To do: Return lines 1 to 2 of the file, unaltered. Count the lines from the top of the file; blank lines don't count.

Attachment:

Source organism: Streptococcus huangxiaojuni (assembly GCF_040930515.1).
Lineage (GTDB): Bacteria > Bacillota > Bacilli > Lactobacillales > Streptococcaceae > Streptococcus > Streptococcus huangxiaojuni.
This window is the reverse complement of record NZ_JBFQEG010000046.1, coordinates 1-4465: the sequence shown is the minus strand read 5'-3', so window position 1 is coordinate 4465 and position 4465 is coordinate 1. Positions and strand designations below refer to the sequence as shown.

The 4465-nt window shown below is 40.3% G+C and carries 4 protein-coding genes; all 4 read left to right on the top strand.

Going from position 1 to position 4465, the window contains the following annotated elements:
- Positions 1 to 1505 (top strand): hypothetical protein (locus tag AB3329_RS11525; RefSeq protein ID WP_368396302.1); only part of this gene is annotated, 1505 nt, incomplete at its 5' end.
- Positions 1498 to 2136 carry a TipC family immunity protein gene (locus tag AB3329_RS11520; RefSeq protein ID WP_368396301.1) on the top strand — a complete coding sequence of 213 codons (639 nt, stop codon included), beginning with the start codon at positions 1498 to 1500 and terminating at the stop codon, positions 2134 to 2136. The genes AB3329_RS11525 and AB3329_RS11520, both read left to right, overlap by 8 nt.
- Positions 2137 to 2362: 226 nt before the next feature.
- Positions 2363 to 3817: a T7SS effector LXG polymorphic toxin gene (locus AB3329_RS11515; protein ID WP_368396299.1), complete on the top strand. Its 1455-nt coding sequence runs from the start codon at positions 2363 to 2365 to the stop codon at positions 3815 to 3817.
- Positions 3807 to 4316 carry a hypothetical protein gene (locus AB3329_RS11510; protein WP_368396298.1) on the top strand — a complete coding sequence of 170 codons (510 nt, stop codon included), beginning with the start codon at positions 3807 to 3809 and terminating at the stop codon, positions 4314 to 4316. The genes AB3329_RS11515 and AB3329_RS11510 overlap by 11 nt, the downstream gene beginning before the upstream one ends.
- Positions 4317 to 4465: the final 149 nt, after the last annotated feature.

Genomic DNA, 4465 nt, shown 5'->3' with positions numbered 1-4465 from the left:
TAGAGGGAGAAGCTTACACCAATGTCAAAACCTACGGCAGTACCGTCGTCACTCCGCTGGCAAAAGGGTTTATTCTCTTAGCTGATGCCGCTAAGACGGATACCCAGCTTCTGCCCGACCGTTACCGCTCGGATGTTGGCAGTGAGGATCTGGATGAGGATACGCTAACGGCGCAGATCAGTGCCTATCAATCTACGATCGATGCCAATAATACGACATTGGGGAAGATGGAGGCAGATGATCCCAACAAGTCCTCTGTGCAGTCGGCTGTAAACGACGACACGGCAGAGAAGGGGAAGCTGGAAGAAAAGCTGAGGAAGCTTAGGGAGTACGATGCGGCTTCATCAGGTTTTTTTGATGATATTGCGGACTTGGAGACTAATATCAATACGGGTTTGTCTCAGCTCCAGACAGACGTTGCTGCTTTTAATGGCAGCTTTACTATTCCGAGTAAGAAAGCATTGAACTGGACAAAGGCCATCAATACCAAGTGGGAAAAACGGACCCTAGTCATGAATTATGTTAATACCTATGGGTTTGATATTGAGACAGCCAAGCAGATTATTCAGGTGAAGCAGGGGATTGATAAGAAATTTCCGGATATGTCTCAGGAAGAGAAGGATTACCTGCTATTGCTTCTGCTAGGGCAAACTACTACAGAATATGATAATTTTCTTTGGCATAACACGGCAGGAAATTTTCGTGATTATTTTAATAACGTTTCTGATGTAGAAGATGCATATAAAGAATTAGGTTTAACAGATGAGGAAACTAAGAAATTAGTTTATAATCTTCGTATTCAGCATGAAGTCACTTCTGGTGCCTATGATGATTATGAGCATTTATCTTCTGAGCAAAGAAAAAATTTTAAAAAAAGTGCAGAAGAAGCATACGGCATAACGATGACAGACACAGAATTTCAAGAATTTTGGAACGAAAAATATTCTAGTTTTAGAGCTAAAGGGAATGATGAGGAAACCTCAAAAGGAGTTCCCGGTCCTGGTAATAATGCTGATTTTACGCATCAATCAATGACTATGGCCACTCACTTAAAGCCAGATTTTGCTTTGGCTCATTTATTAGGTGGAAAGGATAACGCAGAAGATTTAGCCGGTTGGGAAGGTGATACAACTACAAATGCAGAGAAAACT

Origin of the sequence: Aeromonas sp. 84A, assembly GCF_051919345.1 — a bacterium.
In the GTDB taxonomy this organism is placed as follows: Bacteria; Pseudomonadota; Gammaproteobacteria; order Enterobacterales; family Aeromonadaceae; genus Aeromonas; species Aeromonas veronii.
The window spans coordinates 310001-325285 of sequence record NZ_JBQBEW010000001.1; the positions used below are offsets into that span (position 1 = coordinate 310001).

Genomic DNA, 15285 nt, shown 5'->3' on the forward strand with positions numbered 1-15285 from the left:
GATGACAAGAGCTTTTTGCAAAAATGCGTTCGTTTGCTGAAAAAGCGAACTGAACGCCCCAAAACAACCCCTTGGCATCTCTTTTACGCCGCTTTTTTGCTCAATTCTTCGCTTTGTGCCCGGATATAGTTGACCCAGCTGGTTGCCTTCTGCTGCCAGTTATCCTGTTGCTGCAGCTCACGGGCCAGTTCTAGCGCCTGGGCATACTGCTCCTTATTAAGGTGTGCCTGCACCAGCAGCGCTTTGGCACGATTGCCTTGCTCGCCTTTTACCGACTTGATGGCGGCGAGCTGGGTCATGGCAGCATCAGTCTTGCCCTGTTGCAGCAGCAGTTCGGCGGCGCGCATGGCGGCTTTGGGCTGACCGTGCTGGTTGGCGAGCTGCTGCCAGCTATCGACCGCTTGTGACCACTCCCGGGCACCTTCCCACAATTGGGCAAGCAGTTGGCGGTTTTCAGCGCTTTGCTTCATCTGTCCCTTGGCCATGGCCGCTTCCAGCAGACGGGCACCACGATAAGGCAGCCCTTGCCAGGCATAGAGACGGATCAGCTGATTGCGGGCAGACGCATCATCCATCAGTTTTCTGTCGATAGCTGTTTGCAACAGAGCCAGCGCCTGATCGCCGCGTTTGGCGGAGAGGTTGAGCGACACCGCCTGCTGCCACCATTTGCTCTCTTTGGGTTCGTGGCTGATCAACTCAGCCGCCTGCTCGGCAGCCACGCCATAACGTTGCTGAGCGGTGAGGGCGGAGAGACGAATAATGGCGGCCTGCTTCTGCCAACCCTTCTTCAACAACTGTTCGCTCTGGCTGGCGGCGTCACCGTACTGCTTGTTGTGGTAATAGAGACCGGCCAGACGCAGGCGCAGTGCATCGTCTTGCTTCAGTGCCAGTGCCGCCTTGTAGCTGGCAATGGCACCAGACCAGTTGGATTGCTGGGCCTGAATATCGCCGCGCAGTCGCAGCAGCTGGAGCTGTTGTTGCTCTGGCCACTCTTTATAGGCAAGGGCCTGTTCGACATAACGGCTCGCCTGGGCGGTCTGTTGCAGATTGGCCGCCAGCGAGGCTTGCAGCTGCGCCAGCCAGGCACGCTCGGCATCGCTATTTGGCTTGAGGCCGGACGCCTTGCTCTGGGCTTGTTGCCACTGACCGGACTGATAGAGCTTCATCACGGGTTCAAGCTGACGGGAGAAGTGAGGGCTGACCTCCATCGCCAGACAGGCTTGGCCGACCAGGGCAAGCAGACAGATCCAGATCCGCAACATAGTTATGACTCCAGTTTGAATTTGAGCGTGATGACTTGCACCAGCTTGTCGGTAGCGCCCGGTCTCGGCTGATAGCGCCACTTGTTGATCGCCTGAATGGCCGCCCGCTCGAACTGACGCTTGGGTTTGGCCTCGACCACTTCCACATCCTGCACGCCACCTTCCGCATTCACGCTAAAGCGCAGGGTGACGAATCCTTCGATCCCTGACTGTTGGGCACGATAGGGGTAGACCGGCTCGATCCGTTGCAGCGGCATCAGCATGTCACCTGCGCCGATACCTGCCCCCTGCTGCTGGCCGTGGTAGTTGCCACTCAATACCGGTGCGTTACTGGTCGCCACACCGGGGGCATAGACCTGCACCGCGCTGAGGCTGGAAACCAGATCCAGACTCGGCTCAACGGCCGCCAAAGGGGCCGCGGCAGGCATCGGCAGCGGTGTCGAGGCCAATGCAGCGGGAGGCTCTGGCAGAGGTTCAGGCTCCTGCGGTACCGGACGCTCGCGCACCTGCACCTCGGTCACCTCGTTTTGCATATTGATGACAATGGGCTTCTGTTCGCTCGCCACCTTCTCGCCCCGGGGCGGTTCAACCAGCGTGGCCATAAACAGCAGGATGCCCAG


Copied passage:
Source organism: Streptococcus huangxiaojuni (assembly GCF_040930515.1).
Lineage (GTDB): Bacteria > Bacillota > Bacilli > Lactobacillales > Streptococcaceae > Streptococcus > Streptococcus huangxiaojuni.